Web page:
Use prescriptive analytics to delegate decisions and grow your email program


Running an email marketing program requires making a lot of decisions. Making all those decisions be overwhelming, lead to burnout and keep you from tackling important strategic issues.

Delegation is a great way to take some decision-making responsibility off your plate. Having a person (team member, contractor or assistant) take items off your to-do list can be helpful. Alternatively, you can use prescriptive analytics to delegate some of your decisions to software.

What is prescriptive analytics?

Prescriptive analytics lets you tap into your treasure trove of data to make decisions auto-magic-ly.

In email marketing, send time optimization (using data to decide which time to send a message) and dynamic content (using data to decide what content different audience segments should receive) are two examples of how prescriptive methods make decisions on your behalf about your campaigns.

When using prescriptive analytics features like send time optimization and dynamic content, you're saying, "Okay, computer, I trust you to use my data to match my subscribers up with my content and send my campaigns without asking for my approval."

That's a powerful timesaving move that can lighten your workload! Prescriptive analytics also can reduce the risk of human error and bias.

At the same time, however, using prescriptive analytics can be scary if you are used to making all the decisions. Moreover, it can introduce other risks.

3 risks to watch out for with prescriptive analytics

1. Getting crappy results

You've heard it before: Junk data in = junk data out. You must give a prescriptive algorithm good data if you want to get good results. These programs run automatically and are designed to run without human intervention.  Because you can't double-check, verify or even stop messages from going out automatically unless you shut the entire process down, using these methods with unreliable or inaccurate data will undermine the benefits.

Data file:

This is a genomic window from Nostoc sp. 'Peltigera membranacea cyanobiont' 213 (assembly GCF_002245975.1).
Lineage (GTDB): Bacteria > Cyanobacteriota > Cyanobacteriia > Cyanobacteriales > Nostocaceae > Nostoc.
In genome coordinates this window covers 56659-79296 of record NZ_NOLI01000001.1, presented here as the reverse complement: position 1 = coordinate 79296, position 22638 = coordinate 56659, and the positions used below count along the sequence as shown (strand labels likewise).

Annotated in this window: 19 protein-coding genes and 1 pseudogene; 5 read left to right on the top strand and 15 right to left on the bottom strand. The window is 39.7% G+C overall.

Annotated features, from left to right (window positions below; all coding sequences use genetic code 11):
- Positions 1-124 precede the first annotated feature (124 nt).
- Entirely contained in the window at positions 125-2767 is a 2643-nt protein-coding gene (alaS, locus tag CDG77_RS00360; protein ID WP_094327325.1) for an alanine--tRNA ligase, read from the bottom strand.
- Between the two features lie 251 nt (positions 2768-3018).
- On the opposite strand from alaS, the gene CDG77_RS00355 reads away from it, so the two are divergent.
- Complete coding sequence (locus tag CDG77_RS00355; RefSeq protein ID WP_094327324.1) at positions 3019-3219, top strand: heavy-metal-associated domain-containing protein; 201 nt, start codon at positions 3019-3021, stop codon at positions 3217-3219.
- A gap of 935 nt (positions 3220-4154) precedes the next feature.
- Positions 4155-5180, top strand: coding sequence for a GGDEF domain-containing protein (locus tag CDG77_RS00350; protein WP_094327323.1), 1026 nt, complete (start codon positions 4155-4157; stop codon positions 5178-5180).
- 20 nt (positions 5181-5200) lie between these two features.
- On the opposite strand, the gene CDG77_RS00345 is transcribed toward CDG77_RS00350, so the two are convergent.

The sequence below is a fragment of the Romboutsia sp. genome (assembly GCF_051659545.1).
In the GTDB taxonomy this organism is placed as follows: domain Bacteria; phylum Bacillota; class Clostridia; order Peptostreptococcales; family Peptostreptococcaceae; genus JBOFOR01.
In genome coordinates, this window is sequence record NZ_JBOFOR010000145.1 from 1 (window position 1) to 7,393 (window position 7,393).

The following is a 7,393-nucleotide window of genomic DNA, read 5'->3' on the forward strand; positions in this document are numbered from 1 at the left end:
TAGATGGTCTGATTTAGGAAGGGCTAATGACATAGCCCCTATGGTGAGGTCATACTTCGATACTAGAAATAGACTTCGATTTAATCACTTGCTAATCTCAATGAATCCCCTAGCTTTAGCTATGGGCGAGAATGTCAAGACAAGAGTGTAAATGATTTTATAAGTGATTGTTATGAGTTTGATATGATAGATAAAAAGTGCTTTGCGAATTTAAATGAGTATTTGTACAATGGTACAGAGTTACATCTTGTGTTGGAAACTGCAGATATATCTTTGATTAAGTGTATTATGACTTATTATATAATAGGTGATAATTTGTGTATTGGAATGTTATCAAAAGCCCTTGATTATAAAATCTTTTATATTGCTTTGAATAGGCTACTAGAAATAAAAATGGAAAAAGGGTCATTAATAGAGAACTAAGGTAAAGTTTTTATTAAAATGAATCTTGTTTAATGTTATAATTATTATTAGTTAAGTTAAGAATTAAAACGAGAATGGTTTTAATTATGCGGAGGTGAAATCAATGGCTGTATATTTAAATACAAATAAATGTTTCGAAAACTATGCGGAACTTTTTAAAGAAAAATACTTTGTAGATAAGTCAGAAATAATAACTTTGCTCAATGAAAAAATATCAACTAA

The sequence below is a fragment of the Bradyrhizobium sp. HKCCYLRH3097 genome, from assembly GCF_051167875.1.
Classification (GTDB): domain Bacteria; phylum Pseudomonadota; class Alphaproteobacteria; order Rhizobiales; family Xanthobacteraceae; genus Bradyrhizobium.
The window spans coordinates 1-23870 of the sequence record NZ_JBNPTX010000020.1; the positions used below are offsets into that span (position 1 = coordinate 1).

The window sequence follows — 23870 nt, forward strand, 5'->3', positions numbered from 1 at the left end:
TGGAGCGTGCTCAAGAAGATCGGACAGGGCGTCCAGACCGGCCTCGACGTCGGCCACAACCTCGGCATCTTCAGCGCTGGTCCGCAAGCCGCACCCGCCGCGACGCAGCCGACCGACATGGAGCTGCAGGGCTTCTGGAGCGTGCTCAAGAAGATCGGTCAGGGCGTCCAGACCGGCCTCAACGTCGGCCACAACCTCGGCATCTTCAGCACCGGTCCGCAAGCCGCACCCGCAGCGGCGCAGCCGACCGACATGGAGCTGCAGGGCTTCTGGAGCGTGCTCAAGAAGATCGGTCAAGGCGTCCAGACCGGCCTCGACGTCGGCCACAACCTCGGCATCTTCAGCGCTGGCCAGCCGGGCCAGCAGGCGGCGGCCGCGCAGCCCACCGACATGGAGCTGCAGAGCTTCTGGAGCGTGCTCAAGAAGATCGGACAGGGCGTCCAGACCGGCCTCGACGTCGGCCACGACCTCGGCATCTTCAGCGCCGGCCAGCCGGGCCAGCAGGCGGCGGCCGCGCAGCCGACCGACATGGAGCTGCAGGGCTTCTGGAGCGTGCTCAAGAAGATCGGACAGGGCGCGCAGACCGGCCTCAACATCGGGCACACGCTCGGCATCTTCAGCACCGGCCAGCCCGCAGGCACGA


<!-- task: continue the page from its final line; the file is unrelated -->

2. Assuming you can set it and forget it

Even with basic automation there's no such thing as "set it and forget it." The same is true – maybe even more so – when using prescriptive algorithms in your email marketing program. If you skip regular reviews and updates, you risk sending out campaigns with major mistakes and errors, especially if you change your email templates or strategic direction.

3. Using the wrong predictive algorithm

To use prescriptive analytics you'll either use a feature built-in to your ESP or work with a developer, data scientist or consultant to add-on these features. No matter which approach you use it is essential that algorithms used match your business structure.

Before you begin to use prescriptive tools make sure you understand how it works so you can make sure it is a fit with your program and brand.

For example, I was recently surprised to read that one ESPs send time optimization method defaults to a random send time if there isn't enough data available (and you aren't notified when this happens).  That may work for you, or it may not (for example, it may fit better with your business and brand to send messages during business hours instead of randomly throughout the day).